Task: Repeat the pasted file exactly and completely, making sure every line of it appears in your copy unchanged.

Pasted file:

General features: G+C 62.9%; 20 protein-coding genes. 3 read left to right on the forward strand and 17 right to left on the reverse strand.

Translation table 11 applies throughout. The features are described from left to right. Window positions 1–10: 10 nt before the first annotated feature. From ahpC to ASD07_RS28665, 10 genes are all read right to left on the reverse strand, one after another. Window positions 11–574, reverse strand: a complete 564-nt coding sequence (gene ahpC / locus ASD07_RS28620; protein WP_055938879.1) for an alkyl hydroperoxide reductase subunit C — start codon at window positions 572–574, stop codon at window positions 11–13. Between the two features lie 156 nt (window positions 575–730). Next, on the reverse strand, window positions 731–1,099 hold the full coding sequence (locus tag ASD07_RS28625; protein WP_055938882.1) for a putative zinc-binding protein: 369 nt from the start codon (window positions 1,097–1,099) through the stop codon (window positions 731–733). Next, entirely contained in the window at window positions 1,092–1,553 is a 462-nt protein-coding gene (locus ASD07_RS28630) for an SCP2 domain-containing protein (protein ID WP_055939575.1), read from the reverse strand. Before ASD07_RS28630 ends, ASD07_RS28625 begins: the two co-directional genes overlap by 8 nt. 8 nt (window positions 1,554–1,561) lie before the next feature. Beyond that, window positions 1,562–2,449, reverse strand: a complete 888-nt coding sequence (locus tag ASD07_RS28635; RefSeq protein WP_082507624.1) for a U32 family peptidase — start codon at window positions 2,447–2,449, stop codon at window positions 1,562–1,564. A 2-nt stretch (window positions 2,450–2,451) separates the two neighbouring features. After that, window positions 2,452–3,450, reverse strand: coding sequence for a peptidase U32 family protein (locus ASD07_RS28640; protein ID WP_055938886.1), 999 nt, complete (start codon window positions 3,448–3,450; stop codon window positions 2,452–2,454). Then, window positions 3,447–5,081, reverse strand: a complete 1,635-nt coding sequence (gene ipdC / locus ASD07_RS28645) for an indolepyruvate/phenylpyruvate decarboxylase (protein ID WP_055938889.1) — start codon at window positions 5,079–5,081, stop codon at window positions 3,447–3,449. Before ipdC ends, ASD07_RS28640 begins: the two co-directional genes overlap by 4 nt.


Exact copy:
General features: G+C 62.9%; 20 protein-coding genes. 3 read left to right on the forward strand and 17 right to left on the reverse strand.

Translation table 11 applies throughout. The features are described from left to right. Window positions 1–10: 10 nt before the first annotated feature. From ahpC to ASD07_RS28665, 10 genes are all read right to left on the reverse strand, one after another. Window positions 11–574, reverse strand: a complete 564-nt coding sequence (gene ahpC / locus ASD07_RS28620; protein WP_055938879.1) for an alkyl hydroperoxide reductase subunit C — start codon at window positions 572–574, stop codon at window positions 11–13. Between the two features lie 156 nt (window positions 575–730). Next, on the reverse strand, window positions 731–1,099 hold the full coding sequence (locus tag ASD07_RS28625; protein WP_055938882.1) for a putative zinc-binding protein: 369 nt from the start codon (window positions 1,097–1,099) through the stop codon (window positions 731–733). Next, entirely contained in the window at window positions 1,092–1,553 is a 462-nt protein-coding gene (locus ASD07_RS28630) for an SCP2 domain-containing protein (protein ID WP_055939575.1), read from the reverse strand. Before ASD07_RS28630 ends, ASD07_RS28625 begins: the two co-directional genes overlap by 8 nt. 8 nt (window positions 1,554–1,561) lie before the next feature. Beyond that, window positions 1,562–2,449, reverse strand: a complete 888-nt coding sequence (locus tag ASD07_RS28635; RefSeq protein WP_082507624.1) for a U32 family peptidase — start codon at window positions 2,447–2,449, stop codon at window positions 1,562–1,564. A 2-nt stretch (window positions 2,450–2,451) separates the two neighbouring features. After that, window positions 2,452–3,450, reverse strand: coding sequence for a peptidase U32 family protein (locus ASD07_RS28640; protein ID WP_055938886.1), 999 nt, complete (start codon window positions 3,448–3,450; stop codon window positions 2,452–2,454). Then, window positions 3,447–5,081, reverse strand: a complete 1,635-nt coding sequence (gene ipdC / locus ASD07_RS28645) for an indolepyruvate/phenylpyruvate decarboxylase (protein ID WP_055938889.1) — start codon at window positions 5,079–5,081, stop codon at window positions 3,447–3,449. Before ipdC ends, ASD07_RS28640 begins: the two co-directional genes overlap by 4 nt.